What controls the stock market?
The market is always in crisis. Recent events mean that it’s hard to catch a glimpse of a sunrise even if you want to. As usual, stocks rise and fall, lockdowns seem like a natural intervention to prevent self-destruction, yet additional money pouring into the world of stock markets isn’t exactly helping the crisis.”
What controls the stock market” is one of the more common questions we are asked about the market. Usually, the nature of the market and history are used to explain what controls the market. But were the answers provided in modern versions to the question really worth asking? The last time we checked markets were still functioning, so if the market needs controlling then how does it control itself? Global market operations are run through a system of computer networks, yet many questions have been raised about the security and integrity of the industry.
The main question concerns market investment strategies which is often confused with stock picking and individual stocks. Currently, the models based on market momentum tend to work to the advantage of those who know the market well. But the question of whether these companies can actually pick only the best stocks comes down to the rigor of the models. As Kahneman and Silberman (2011) highlight, there is no specific “technology” that leverages market information in the same way as “real life” expertise. Rather it’s more like single entry price mechanisms.
So, there may still be no reason to sell the last stock which pays a higher dividend and fewer taxes because the stock will be bought for less than its value, but the correct supply and demand equation may have already played out for others. The short-term strategies base on initial selling should be fully considered in advance and you will be blaming yourself when these are replicated for yourself and you end up selling your portfolio too soon.
With the recent experience of and fear of the dark derivatives, the few people involved with the whole process are trying to find a solution, but none have yet proposed a competitive point of entry, so they are all just playing around. Anyone worried about a dishonest “marketer” could just “vaccinate” themselves with alpha, which is a concept based on low volatility and low correlation.
Something everyone would want to have as they take on this job; after all, our seats ain’t cheap! The discussion on underlying standards is also not very far off the mark. Simon Lee (2008) discusses issues such as loop bams, but the change may be needed for a better deal. To start, the market should never decide which stocks should be, but should “wait” until they reach the benchmark level. If it currently considers only small purchases in stocks to be out of line, what could stop the market from setting higher limits on stocks it considers overvalued? In particular, critics are concerned that large firms are creating the wrong incentives and no longer acting in the best interest of the shareholder.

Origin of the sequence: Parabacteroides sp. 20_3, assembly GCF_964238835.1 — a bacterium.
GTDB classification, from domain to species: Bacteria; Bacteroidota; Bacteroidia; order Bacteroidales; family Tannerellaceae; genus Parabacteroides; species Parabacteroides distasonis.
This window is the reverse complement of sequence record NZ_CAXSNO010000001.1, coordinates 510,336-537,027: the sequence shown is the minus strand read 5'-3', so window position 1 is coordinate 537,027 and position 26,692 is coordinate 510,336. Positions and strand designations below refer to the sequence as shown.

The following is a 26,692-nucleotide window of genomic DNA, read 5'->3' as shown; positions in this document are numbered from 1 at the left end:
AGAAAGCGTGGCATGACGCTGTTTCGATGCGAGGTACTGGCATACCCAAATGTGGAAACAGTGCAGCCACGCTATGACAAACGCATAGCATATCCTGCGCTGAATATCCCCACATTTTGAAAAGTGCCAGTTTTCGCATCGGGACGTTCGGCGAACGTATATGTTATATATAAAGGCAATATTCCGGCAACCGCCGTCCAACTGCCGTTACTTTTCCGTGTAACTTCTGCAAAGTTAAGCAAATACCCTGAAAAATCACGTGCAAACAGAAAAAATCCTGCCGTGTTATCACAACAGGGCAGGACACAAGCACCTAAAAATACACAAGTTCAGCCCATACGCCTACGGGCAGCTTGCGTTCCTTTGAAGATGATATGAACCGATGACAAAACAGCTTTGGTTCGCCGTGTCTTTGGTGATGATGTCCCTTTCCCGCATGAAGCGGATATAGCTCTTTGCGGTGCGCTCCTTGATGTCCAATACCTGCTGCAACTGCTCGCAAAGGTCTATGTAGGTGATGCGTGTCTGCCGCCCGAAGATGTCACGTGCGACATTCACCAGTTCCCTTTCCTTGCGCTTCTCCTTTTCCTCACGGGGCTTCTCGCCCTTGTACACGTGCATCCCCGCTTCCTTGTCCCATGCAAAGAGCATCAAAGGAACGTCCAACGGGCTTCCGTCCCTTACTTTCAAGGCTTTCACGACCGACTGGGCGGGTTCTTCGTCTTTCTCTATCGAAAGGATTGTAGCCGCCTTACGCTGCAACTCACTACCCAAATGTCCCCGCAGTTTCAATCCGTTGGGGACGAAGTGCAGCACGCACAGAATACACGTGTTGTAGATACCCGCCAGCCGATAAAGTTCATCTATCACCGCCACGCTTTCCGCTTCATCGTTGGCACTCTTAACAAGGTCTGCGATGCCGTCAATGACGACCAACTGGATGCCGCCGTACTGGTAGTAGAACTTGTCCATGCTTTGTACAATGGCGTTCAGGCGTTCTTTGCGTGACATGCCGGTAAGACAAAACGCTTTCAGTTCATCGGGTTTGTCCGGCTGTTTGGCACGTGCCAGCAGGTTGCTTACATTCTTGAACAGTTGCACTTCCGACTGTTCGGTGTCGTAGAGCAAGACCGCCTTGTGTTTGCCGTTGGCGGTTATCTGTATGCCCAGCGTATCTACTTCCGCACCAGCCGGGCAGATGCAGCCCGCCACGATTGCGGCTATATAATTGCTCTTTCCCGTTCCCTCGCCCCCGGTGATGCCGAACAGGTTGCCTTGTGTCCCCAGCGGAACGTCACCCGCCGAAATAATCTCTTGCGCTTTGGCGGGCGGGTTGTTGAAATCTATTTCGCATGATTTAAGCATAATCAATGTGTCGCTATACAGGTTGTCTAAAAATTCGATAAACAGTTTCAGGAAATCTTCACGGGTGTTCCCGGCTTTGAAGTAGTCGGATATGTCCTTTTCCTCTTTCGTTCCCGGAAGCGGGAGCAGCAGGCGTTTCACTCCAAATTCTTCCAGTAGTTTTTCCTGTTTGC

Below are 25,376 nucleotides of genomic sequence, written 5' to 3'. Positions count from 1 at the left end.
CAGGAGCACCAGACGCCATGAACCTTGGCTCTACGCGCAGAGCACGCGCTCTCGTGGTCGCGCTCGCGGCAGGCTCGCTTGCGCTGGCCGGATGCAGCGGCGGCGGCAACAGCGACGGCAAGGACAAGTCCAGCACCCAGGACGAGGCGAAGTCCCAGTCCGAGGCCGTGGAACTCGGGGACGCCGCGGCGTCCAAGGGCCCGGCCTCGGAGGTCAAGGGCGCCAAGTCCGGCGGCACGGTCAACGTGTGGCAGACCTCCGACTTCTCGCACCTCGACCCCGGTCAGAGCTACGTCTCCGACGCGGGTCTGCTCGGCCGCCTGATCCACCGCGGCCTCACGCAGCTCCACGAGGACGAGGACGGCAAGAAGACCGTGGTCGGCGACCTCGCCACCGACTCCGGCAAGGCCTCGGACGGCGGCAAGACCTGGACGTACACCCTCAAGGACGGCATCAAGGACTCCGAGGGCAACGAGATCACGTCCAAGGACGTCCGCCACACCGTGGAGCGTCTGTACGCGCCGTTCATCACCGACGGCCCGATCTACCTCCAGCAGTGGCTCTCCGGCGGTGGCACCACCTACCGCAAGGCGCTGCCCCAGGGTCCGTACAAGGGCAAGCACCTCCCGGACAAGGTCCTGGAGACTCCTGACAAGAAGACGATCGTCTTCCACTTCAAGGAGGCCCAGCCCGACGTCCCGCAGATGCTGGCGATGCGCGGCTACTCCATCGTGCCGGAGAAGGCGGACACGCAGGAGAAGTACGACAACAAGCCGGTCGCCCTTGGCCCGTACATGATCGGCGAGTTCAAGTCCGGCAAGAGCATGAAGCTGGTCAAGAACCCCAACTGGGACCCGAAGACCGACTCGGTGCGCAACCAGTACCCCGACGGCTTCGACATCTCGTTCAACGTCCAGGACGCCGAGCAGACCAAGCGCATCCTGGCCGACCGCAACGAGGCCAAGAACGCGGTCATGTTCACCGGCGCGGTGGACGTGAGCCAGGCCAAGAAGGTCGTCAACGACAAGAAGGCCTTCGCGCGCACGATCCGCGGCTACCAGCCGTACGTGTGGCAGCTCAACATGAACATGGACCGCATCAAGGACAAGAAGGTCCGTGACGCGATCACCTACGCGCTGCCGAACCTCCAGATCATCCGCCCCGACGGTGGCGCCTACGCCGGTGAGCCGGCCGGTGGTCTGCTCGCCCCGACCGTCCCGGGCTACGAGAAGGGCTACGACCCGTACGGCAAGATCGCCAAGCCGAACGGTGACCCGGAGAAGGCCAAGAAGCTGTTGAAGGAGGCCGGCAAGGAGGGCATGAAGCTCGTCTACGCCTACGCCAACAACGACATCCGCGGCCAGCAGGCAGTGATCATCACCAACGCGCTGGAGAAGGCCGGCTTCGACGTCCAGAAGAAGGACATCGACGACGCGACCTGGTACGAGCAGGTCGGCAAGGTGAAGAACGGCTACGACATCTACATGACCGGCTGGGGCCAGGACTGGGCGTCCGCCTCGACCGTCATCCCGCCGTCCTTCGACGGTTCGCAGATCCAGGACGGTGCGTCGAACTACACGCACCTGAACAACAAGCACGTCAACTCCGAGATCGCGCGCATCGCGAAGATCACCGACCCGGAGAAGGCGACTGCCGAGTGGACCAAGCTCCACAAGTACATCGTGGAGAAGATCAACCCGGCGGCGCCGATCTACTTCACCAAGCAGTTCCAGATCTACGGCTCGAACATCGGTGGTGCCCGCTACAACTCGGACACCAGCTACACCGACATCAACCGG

Maybe these firms are trying to “protect” themselves from losses. But why not test these markets and decide on their application? If that’s how these firms make money, perhaps the best action the market should take is to ban all these very profitable firms? If investors wonder why they don’t want to buy into or hold particular firms, it may be easier to stop blindly following them and protecting them, and support innovative firms instead.
Erez Navon (2010) has another perspective on the market: to take advantage of long-term trends. But no matter how optimistic the long-term market trends are, markets give themselves over to short-term crises like the one we are in at the moment. So, like everyone else he worries about the increasing “myth of a pre-determined set of forces”, how could it actually control itself? But he doesn’t think that’s actually likely for it to give up its ability to manipulate markets in any shape. Of course, it still happens, but it’s not intentional. However, investors should be aware that markets are complex and can shift at short times as extreme events bring extreme risks to financial markets. And it’s good to be well informed about these risks and practices so that investors don’t turn themselves into an actor in the stock market game.
Hearing investors say that they don’t understand how markets work is confusing because it suggests there is no explanation to trust and trust for markets, but merely mixed signals and randomly bounded thinking. We all, however, understand that these markets deliver specific goods in some forms, regardless of how complex they are. It is the characters of those traders that move markets at those specified times or in those specific ways. If we are able to understand a little better, we can protect ourselves better when we trade and therefore, instead of trying to follow markets, we can learn to find a better way to invest our money.
Hadden, H., and Kendrick, M. (2015). Q&A: The markets, management and the AIAG Guidelines. Cengage Learning.
Lee, S. (2008).